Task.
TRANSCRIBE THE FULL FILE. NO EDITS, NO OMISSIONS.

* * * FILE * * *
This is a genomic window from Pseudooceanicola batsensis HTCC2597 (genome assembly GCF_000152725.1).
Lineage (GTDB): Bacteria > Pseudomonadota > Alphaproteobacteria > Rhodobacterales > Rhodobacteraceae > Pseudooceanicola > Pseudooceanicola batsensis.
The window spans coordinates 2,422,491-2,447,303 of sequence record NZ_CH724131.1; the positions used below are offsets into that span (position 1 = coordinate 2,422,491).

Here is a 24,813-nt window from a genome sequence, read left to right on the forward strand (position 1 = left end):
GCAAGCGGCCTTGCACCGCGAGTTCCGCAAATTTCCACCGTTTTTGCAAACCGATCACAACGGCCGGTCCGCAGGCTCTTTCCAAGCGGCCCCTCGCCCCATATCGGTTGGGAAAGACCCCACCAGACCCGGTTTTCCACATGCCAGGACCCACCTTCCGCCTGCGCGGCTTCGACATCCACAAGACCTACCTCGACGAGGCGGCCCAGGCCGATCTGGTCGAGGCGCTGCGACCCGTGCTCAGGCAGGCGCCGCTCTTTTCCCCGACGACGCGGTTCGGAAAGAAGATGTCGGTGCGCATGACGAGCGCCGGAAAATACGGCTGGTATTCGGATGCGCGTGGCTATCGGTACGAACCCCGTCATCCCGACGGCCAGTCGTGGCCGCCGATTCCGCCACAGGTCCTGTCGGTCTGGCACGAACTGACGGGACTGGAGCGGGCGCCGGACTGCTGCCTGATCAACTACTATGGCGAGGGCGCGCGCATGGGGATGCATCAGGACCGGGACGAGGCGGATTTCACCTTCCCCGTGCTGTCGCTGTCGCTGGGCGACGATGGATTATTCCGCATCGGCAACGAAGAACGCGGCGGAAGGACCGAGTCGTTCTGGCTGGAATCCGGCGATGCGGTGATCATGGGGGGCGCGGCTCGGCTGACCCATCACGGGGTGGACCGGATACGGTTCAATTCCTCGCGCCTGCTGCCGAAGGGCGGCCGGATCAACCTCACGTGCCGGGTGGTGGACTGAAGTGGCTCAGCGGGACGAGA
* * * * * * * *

This is a genomic window from Pseudooceanicola batsensis HTCC2597 (genome assembly GCF_000152725.1).
Lineage (GTDB): Bacteria > Pseudomonadota > Alphaproteobacteria > Rhodobacterales > Rhodobacteraceae > Pseudooceanicola > Pseudooceanicola batsensis.
The window spans coordinates 2,422,491-2,447,303 of sequence record NZ_CH724131.1; the positions used below are offsets into that span (position 1 = coordinate 2,422,491).

Here is a 24,813-nt window from a genome sequence, read left to right on the forward strand (position 1 = left end):
GCAAGCGGCCTTGCACCGCGAGTTCCGCAAATTTCCACCGTTTTTGCAAACCGATCACAACGGCCGGTCCGCAGGCTCTTTCCAAGCGGCCCCTCGCCCCATATCGGTTGGGAAAGACCCCACCAGACCCGGTTTTCCACATGCCAGGACCCACCTTCCGCCTGCGCGGCTTCGACATCCACAAGACCTACCTCGACGAGGCGGCCCAGGCCGATCTGGTCGAGGCGCTGCGACCCGTGCTCAGGCAGGCGCCGCTCTTTTCCCCGACGACGCGGTTCGGAAAGAAGATGTCGGTGCGCATGACGAGCGCCGGAAAATACGGCTGGTATTCGGATGCGCGTGGCTATCGGTACGAACCCCGTCATCCCGACGGCCAGTCGTGGCCGCCGATTCCGCCACAGGTCCTGTCGGTCTGGCACGAACTGACGGGACTGGAGCGGGCGCCGGACTGCTGCCTGATCAACTACTATGGCGAGGGCGCGCGCATGGGGATGCATCAGGACCGGGACGAGGCGGATTTCACCTTCCCCGTGCTGTCGCTGTCGCTGGGCGACGATGGATTATTCCGCATCGGCAACGAAGAACGCGGCGGAAGGACCGAGTCGTTCTGGCTGGAATCCGGCGATGCGGTGATCATGGGGGGCGCGGCTCGGCTGACCCATCACGGGGTGGACCGGATACGGTTCAATTCCTCGCGCCTGCTGCCGAAGGGCGGCCGGATCAACCTCACGTGCCGGGTGGTGGACTGAAGTGGCTCAGCGGGACGAGA